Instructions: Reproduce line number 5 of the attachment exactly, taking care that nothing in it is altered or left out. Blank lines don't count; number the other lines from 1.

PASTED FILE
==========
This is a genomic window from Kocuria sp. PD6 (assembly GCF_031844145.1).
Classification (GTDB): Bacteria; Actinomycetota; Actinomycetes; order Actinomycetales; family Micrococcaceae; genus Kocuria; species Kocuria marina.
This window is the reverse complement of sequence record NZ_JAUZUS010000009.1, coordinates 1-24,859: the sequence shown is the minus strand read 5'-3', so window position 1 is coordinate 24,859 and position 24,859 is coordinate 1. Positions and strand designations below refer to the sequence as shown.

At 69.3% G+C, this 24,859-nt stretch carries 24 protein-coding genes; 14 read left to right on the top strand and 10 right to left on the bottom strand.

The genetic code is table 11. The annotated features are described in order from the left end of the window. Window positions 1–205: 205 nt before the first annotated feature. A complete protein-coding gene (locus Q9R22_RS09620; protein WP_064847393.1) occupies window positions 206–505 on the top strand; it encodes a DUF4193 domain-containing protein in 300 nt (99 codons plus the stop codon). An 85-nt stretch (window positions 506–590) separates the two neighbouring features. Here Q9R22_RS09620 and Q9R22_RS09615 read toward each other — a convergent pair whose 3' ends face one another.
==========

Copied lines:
The genetic code is table 11. The annotated features are described in order from the left end of the window. Window positions 1–205: 205 nt before the first annotated feature. A complete protein-coding gene (locus Q9R22_RS09620; protein WP_064847393.1) occupies window positions 206–505 on the top strand; it encodes a DUF4193 domain-containing protein in 300 nt (99 codons plus the stop codon). An 85-nt stretch (window positions 506–590) separates the two neighbouring features. Here Q9R22_RS09620 and Q9R22_RS09615 read toward each other — a convergent pair whose 3' ends face one another.